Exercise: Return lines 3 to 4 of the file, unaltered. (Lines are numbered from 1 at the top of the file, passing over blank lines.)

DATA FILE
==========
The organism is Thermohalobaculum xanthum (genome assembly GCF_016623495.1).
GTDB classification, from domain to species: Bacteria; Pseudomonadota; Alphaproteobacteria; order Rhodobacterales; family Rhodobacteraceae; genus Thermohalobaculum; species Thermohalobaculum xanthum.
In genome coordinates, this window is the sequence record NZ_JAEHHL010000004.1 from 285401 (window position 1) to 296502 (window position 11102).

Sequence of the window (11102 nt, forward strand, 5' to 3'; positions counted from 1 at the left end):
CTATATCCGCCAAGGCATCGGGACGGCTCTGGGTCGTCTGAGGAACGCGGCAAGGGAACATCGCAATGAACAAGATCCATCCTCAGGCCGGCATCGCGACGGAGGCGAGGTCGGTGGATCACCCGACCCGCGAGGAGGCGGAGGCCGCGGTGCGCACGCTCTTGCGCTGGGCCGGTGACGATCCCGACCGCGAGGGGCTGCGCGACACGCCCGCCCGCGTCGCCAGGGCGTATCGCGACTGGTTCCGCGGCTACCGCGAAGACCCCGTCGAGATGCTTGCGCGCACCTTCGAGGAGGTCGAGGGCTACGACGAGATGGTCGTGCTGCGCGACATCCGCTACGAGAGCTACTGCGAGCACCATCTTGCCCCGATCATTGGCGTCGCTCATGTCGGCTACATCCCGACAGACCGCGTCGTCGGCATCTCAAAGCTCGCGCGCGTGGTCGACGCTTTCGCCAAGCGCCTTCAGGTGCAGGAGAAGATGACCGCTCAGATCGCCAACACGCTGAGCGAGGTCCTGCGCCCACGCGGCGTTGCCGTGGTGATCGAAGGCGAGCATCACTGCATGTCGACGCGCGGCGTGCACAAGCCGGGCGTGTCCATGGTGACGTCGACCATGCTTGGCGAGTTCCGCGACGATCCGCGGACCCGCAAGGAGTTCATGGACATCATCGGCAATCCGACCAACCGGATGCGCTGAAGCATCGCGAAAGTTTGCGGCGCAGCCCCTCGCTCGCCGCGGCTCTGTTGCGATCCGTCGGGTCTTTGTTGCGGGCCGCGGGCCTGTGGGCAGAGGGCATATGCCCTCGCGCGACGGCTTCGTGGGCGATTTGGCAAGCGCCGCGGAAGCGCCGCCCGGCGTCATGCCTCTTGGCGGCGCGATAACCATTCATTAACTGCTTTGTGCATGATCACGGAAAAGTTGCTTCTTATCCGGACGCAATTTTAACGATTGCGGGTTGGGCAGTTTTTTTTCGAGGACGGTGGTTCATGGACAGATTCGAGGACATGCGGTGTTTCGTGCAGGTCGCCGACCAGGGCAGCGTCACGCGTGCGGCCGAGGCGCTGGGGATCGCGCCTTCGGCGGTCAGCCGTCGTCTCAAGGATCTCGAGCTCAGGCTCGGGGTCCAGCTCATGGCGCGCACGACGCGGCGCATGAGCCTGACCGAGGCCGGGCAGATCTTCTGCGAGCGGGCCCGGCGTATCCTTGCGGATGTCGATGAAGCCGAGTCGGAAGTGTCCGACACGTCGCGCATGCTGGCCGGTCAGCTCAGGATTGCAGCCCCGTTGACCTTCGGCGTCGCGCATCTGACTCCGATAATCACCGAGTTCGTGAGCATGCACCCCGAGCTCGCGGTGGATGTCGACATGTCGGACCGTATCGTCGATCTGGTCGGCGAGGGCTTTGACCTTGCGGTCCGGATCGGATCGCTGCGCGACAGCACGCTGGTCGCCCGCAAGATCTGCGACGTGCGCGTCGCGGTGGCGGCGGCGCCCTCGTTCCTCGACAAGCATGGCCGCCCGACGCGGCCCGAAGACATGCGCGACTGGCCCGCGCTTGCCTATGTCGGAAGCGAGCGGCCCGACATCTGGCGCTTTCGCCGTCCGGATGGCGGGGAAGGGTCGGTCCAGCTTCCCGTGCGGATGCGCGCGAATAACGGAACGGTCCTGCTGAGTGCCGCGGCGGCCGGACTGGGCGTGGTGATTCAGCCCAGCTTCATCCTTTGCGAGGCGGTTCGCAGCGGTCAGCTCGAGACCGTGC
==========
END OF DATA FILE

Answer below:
In genome coordinates, this window is the sequence record NZ_JAEHHL010000004.1 from 285401 (window position 1) to 296502 (window position 11102).

Sequence of the window (11102 nt, forward strand, 5' to 3'; positions counted from 1 at the left end):